Two decades after the closest semi-final of all time at this ground in 1999, when a tie against South Africa had secured Australia’s passage to the final, there was no such drama this time around.
England crushed Australia by eight wickets on Thursday to set up a final against New Zealand, ensuring that there will be a new champion in 2019, joining West Indies, India, Australia, Pakistan and Sri Lanka.
It was an anti-climax at Edgbaston when Australia were completely outplayed unlike the other semi-final in Old Trafford that tested the nerves of both the participating teams, India and New Zealand, with the Black Caps winning a cliff-hanger.
The first ball of the game had given no indication of what was to follow as David Warner drove Chris Woakes confidently through the cover for four.
England were on top ever since Jofra Archer’s first delivery in the second over struck Aaron Finch plumb in front to hand the Australian captain a duck, having made a century in previous two meetings between the two teams in World Cup.
Woakes sent back Warner and rattled the defences of Peter Handscomb, who was playing his first game replacing injured Shaun Marsh, soon to leave Australia 14-3.
Steve Smith lifted Australia to 223 all out with his defiant 85 off 119 to leave some fans licking their lips with a hope to watch another low-scoring thriller but a ruthless England nipped that prospect in the bud.
England had the chance to take a calm approach with a not so great target, but Eoin Morgan’s men knew only one way to play and that was playing aggressively to bat out the opponents.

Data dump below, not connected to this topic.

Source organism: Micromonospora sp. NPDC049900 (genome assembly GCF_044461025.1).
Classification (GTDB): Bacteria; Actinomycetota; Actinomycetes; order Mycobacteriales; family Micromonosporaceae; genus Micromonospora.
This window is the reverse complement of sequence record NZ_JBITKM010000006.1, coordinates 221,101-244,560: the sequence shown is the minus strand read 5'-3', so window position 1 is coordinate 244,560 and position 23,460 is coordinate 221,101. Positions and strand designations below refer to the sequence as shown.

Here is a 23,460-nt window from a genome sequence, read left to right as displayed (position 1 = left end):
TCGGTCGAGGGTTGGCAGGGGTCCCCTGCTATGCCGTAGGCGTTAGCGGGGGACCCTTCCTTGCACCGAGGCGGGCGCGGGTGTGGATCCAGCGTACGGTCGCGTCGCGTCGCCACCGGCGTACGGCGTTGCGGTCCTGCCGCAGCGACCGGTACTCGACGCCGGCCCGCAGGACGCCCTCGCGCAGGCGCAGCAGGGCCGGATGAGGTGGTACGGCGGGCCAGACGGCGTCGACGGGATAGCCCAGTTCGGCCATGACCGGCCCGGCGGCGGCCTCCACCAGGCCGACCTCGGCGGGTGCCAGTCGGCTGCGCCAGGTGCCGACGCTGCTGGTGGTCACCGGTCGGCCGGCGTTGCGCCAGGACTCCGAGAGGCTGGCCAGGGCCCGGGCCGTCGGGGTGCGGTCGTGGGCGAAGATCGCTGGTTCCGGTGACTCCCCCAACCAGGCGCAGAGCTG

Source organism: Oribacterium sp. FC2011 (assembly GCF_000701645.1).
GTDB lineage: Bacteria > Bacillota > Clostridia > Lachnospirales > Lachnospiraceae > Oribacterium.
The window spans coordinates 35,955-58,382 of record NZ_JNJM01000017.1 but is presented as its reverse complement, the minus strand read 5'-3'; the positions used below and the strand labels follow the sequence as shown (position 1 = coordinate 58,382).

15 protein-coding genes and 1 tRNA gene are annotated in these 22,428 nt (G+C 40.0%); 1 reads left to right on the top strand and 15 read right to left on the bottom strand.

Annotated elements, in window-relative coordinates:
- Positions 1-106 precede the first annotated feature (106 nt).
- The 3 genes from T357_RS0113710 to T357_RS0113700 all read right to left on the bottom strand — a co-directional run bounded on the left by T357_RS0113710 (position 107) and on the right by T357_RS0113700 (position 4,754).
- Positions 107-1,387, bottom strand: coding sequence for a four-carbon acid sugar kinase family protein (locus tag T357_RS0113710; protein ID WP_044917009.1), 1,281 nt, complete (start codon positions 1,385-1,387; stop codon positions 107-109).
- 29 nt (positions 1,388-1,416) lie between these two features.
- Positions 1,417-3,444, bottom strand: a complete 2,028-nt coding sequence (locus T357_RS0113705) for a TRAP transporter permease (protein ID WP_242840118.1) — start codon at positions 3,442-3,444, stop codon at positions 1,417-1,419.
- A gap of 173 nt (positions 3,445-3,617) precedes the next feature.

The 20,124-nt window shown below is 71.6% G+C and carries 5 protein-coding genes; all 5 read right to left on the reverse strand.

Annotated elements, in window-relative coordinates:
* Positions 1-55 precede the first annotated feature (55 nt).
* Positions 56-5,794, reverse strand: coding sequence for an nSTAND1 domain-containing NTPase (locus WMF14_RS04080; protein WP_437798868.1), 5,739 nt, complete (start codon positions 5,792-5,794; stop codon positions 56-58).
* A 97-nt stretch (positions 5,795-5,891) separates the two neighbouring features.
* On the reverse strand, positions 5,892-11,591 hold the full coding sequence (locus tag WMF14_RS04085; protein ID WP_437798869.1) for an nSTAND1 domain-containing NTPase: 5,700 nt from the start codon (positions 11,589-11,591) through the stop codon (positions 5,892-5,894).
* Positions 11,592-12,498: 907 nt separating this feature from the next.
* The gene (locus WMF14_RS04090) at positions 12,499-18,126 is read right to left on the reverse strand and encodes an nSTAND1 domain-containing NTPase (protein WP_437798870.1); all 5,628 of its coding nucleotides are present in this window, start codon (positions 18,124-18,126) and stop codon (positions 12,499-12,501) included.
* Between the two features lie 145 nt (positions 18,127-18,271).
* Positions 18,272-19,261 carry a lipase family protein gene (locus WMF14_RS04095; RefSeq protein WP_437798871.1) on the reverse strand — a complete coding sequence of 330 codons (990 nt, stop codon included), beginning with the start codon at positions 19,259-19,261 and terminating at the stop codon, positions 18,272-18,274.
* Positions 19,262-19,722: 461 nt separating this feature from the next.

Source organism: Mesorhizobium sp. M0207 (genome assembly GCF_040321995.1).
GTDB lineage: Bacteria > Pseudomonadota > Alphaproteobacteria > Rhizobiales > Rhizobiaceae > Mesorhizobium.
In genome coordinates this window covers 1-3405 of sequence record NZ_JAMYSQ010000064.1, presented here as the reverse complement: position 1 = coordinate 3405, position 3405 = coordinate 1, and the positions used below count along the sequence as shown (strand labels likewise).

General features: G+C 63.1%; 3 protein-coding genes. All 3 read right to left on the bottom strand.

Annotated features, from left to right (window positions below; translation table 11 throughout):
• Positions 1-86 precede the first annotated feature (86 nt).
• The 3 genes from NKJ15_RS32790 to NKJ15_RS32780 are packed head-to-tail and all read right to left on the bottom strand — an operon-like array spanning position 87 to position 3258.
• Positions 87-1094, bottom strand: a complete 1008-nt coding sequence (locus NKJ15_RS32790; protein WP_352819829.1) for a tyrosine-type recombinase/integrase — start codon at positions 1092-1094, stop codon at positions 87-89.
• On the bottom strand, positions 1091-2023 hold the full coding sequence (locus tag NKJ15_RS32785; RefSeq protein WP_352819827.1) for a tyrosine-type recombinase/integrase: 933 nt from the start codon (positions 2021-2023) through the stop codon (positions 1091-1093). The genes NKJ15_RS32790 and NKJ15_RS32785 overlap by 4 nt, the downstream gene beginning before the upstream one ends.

Since their humiliating exit in 2015 with a defeat against Bangladesh, England rose to the top of the rankings playing this way and they found no reason to change it in the World Cup semi-final.
A 124-run opening stand between Jason Roy and Jonny Bairstow in little over 17 overs took the charm out of the contest, leaving the rest just a mere formality.
Roy, who made highest 85 off 65 balls, dealt Smith’s hopes of turning the match with the ball mercilessly, hitting him for three successive sixes including one over long on that landed in the top tier.
Mitchell Starc got Bairstow leg before for 34 to break the stand, raising his tournament tally to a record 27 before Pat Cummins had Roy but they were just consolation as Joe Root (49 not out) and Morgan (45 not out) took England through.
Morgan hailed his two openers, Roy and Bairstow, who now got three consecutive century partnerships in the World Cup, for giving his side a flying start.
‘Roy and Jonny at the top of the order are really imposing when they get themselves in. They are in the form of their lives and they take advantage of that,’ he said.
Morgan was just a six-year old boy when England played their last World Cup final in 1992 and was in charge of the team that got a hammering from Bangladesh four years ago in Adelaide.
‘I was six in 1992, I don’t remember it, but I have seen a lot of it in the highlights,’ he said.
‘It is an opportunity for us on Sunday, a huge one at that too. Looking back at where we were in 2015 and looking ahead to Sunday is a dramatic improvement,’ he added.
England could not have done any better at this stage.
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